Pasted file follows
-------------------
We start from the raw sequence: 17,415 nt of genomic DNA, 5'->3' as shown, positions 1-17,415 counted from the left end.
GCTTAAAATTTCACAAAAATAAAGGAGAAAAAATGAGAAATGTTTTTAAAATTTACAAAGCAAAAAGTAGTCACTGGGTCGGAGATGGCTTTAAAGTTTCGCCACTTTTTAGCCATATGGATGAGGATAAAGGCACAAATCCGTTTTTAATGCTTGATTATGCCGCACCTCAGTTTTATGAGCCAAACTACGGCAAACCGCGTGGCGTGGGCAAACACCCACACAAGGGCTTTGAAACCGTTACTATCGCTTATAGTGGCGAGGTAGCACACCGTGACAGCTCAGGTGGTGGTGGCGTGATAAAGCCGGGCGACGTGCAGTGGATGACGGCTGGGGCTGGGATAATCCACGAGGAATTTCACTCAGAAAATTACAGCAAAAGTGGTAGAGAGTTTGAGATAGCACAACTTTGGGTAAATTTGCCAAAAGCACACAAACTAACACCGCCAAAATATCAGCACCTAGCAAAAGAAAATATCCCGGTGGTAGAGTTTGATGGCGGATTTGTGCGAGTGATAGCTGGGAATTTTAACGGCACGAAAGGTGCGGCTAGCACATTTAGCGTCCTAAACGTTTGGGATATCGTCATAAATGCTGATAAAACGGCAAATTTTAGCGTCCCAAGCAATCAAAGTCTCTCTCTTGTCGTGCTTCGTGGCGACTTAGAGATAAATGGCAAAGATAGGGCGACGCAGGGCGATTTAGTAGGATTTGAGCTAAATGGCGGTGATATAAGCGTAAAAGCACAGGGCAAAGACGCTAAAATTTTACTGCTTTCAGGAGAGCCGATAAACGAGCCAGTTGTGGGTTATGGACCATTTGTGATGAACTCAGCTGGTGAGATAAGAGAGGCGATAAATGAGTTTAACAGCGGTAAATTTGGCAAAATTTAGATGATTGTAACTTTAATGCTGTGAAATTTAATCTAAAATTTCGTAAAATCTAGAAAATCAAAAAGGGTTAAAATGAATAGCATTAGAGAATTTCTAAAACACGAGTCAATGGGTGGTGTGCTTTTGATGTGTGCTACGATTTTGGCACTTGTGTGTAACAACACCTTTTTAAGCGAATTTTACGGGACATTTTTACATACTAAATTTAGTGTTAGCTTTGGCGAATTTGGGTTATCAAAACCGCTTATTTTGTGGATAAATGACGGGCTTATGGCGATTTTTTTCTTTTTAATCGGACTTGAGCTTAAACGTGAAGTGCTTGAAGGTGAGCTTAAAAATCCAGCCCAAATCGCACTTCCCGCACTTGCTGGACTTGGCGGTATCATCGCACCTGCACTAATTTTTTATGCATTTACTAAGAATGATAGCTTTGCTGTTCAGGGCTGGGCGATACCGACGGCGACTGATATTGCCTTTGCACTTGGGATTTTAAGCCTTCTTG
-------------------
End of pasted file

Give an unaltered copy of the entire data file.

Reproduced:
We start from the raw sequence: 17,415 nt of genomic DNA, 5'->3' as shown, positions 1-17,415 counted from the left end.
GCTTAAAATTTCACAAAAATAAAGGAGAAAAAATGAGAAATGTTTTTAAAATTTACAAAGCAAAAAGTAGTCACTGGGTCGGAGATGGCTTTAAAGTTTCGCCACTTTTTAGCCATATGGATGAGGATAAAGGCACAAATCCGTTTTTAATGCTTGATTATGCCGCACCTCAGTTTTATGAGCCAAACTACGGCAAACCGCGTGGCGTGGGCAAACACCCACACAAGGGCTTTGAAACCGTTACTATCGCTTATAGTGGCGAGGTAGCACACCGTGACAGCTCAGGTGGTGGTGGCGTGATAAAGCCGGGCGACGTGCAGTGGATGACGGCTGGGGCTGGGATAATCCACGAGGAATTTCACTCAGAAAATTACAGCAAAAGTGGTAGAGAGTTTGAGATAGCACAACTTTGGGTAAATTTGCCAAAAGCACACAAACTAACACCGCCAAAATATCAGCACCTAGCAAAAGAAAATATCCCGGTGGTAGAGTTTGATGGCGGATTTGTGCGAGTGATAGCTGGGAATTTTAACGGCACGAAAGGTGCGGCTAGCACATTTAGCGTCCTAAACGTTTGGGATATCGTCATAAATGCTGATAAAACGGCAAATTTTAGCGTCCCAAGCAATCAAAGTCTCTCTCTTGTCGTGCTTCGTGGCGACTTAGAGATAAATGGCAAAGATAGGGCGACGCAGGGCGATTTAGTAGGATTTGAGCTAAATGGCGGTGATATAAGCGTAAAAGCACAGGGCAAAGACGCTAAAATTTTACTGCTTTCAGGAGAGCCGATAAACGAGCCAGTTGTGGGTTATGGACCATTTGTGATGAACTCAGCTGGTGAGATAAGAGAGGCGATAAATGAGTTTAACAGCGGTAAATTTGGCAAAATTTAGATGATTGTAACTTTAATGCTGTGAAATTTAATCTAAAATTTCGTAAAATCTAGAAAATCAAAAAGGGTTAAAATGAATAGCATTAGAGAATTTCTAAAACACGAGTCAATGGGTGGTGTGCTTTTGATGTGTGCTACGATTTTGGCACTTGTGTGTAACAACACCTTTTTAAGCGAATTTTACGGGACATTTTTACATACTAAATTTAGTGTTAGCTTTGGCGAATTTGGGTTATCAAAACCGCTTATTTTGTGGATAAATGACGGGCTTATGGCGATTTTTTTCTTTTTAATCGGACTTGAGCTTAAACGTGAAGTGCTTGAAGGTGAGCTTAAAAATCCAGCCCAAATCGCACTTCCCGCACTTGCTGGACTTGGCGGTATCATCGCACCTGCACTAATTTTTTATGCATTTACTAAGAATGATAGCTTTGCTGTTCAGGGCTGGGCGATACCGACGGCGACTGATATTGCCTTTGCACTTGGGATTTTAAGCCTTCTTG